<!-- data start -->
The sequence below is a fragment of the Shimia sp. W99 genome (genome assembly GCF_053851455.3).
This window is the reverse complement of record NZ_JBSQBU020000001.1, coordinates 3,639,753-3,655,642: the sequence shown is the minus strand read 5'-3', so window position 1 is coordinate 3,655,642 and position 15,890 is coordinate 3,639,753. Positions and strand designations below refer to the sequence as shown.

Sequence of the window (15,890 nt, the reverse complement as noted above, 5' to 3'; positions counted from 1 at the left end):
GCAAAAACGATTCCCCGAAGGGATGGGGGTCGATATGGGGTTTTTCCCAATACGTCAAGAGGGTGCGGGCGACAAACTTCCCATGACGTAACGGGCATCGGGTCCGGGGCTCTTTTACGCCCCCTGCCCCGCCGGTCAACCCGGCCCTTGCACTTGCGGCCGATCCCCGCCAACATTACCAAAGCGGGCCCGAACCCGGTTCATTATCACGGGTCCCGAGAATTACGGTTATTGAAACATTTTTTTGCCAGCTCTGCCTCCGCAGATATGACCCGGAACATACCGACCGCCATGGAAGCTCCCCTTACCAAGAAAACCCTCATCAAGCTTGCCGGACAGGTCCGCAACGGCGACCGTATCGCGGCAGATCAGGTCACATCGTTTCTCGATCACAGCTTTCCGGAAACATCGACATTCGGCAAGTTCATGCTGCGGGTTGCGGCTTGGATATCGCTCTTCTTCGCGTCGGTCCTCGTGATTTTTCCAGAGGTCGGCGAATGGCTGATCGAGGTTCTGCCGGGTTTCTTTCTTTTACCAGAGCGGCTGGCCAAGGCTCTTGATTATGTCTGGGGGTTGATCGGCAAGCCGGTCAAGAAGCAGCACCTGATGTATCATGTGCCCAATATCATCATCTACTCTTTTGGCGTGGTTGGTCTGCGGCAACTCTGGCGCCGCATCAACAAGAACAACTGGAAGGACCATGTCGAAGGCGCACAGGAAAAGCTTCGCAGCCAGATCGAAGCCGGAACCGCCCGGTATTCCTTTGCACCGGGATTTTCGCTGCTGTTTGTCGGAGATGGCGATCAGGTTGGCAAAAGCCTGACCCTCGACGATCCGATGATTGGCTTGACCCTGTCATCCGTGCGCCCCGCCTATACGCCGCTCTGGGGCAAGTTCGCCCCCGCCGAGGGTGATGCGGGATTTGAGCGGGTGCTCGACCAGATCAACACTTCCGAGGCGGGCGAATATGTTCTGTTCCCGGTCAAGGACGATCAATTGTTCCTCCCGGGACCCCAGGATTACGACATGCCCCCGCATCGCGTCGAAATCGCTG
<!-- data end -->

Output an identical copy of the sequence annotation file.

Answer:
The sequence below is a fragment of the Shimia sp. W99 genome (genome assembly GCF_053851455.3).
This window is the reverse complement of record NZ_JBSQBU020000001.1, coordinates 3,639,753-3,655,642: the sequence shown is the minus strand read 5'-3', so window position 1 is coordinate 3,655,642 and position 15,890 is coordinate 3,639,753. Positions and strand designations below refer to the sequence as shown.

Sequence of the window (15,890 nt, the reverse complement as noted above, 5' to 3'; positions counted from 1 at the left end):
GCAAAAACGATTCCCCGAAGGGATGGGGGTCGATATGGGGTTTTTCCCAATACGTCAAGAGGGTGCGGGCGACAAACTTCCCATGACGTAACGGGCATCGGGTCCGGGGCTCTTTTACGCCCCCTGCCCCGCCGGTCAACCCGGCCCTTGCACTTGCGGCCGATCCCCGCCAACATTACCAAAGCGGGCCCGAACCCGGTTCATTATCACGGGTCCCGAGAATTACGGTTATTGAAACATTTTTTTGCCAGCTCTGCCTCCGCAGATATGACCCGGAACATACCGACCGCCATGGAAGCTCCCCTTACCAAGAAAACCCTCATCAAGCTTGCCGGACAGGTCCGCAACGGCGACCGTATCGCGGCAGATCAGGTCACATCGTTTCTCGATCACAGCTTTCCGGAAACATCGACATTCGGCAAGTTCATGCTGCGGGTTGCGGCTTGGATATCGCTCTTCTTCGCGTCGGTCCTCGTGATTTTTCCAGAGGTCGGCGAATGGCTGATCGAGGTTCTGCCGGGTTTCTTTCTTTTACCAGAGCGGCTGGCCAAGGCTCTTGATTATGTCTGGGGGTTGATCGGCAAGCCGGTCAAGAAGCAGCACCTGATGTATCATGTGCCCAATATCATCATCTACTCTTTTGGCGTGGTTGGTCTGCGGCAACTCTGGCGCCGCATCAACAAGAACAACTGGAAGGACCATGTCGAAGGCGCACAGGAAAAGCTTCGCAGCCAGATCGAAGCCGGAACCGCCCGGTATTCCTTTGCACCGGGATTTTCGCTGCTGTTTGTCGGAGATGGCGATCAGGTTGGCAAAAGCCTGACCCTCGACGATCCGATGATTGGCTTGACCCTGTCATCCGTGCGCCCCGCCTATACGCCGCTCTGGGGCAAGTTCGCCCCCGCCGAGGGTGATGCGGGATTTGAGCGGGTGCTCGACCAGATCAACACTTCCGAGGCGGGCGAATATGTTCTGTTCCCGGTCAAGGACGATCAATTGTTCCTCCCGGGACCCCAGGATTACGACATGCCCCCGCATCGCGTCGAAATCGCTG